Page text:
5 thoughts on “Should Learning the Library be Formalized?”

  1. After my teaching my first research workshops in the library, I started likening them to making up for “damage” already done in K-12. I quote ‘damage’ because the problem is how formalized education is structured. Teachers have a difficult enough time teaching standards let alone adding anything more. I definitely think there needs to be a more integrated approach. I think I may be clairvoyant, because I wrote a response to your answer in a former blog post: http://www.librarycatalyst.net/?p=617

  2. I feel like there is a problem not just with knowing where and how to search, but also why as well. It seems like a lot of people don’t get taught a way of research for exploring a topic, as a process, but rather get the “write about this and give me 5 citations” type of assignment in which the references are an afterthought rather than a base for building knowledge and discussion. So, yes, I think they need to get the skills for searching earlier and better, but also more understanding of scholarship as a process.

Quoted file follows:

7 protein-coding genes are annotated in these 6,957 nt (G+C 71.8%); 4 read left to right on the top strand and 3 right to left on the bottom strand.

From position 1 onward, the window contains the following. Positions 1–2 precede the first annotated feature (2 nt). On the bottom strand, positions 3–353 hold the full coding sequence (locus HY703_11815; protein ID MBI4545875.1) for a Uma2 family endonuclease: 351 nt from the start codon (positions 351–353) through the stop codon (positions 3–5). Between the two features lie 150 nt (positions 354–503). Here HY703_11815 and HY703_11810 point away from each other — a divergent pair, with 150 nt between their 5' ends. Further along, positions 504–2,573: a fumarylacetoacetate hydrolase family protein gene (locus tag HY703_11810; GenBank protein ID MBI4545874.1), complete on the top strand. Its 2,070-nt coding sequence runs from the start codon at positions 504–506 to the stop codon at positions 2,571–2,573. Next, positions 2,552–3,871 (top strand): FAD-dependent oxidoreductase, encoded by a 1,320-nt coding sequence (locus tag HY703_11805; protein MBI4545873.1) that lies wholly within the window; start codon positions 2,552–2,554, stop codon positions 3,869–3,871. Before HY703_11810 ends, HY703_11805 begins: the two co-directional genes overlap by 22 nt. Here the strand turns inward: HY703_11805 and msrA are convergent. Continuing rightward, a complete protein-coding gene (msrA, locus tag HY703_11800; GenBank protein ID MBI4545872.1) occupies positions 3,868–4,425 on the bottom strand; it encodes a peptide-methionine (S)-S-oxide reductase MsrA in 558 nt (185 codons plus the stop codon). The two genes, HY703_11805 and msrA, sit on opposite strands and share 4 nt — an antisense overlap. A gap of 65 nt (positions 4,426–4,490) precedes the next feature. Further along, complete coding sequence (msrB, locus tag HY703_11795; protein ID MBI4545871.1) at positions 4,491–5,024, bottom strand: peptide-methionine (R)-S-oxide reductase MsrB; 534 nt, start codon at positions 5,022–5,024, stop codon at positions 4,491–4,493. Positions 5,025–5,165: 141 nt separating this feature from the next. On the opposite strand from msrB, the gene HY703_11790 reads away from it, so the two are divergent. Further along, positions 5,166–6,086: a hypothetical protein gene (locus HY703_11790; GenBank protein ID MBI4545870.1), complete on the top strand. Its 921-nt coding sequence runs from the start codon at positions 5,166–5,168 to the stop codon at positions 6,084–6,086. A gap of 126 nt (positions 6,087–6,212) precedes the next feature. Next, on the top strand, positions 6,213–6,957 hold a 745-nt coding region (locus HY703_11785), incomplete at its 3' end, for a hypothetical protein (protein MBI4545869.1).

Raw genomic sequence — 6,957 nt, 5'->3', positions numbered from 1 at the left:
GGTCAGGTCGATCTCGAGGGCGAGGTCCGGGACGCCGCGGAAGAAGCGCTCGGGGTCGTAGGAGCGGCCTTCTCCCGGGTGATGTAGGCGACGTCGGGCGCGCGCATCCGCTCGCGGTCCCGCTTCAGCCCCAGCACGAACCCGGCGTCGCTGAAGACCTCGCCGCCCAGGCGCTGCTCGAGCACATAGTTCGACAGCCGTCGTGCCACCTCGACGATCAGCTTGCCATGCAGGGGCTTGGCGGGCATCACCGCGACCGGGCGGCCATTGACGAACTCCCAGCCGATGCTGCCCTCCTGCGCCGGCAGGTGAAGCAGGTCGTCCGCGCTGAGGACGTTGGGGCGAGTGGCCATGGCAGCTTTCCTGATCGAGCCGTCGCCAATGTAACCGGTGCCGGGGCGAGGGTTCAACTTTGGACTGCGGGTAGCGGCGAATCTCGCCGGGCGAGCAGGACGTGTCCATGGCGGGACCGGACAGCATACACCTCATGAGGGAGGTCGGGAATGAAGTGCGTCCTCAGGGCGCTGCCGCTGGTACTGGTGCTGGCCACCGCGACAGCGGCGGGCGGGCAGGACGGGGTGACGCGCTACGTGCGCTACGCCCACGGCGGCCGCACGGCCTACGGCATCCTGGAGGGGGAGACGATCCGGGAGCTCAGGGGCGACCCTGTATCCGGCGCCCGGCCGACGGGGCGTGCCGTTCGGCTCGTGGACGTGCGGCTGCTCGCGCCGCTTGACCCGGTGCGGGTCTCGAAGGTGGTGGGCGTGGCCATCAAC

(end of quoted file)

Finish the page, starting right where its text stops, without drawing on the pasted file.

3. I remeber being taught research skills at primary school in about year 5 or so when we were putting together bigger reports than 1 page posters. This was something like going to the library for a class about how to look up things in encyclopedias (this was pre www – back in the early ’80s.) So yes, teaching these skills should be the school librarians job with the teacher working with the librarian. Teachers should be taught research skills for young people when they are at school themselves.

  4. I worry that it’s too late for librarianship to do anything about it. We’re already seeing a trend towards losing school librarians (and in Canada these were mostly just teachers with some librarianship training) so not only are the very people who could be helping with the problem not being hired anymore, they’re not even in the environment to bring attention to the issue to those that could: teachers, school boards, parents, etc.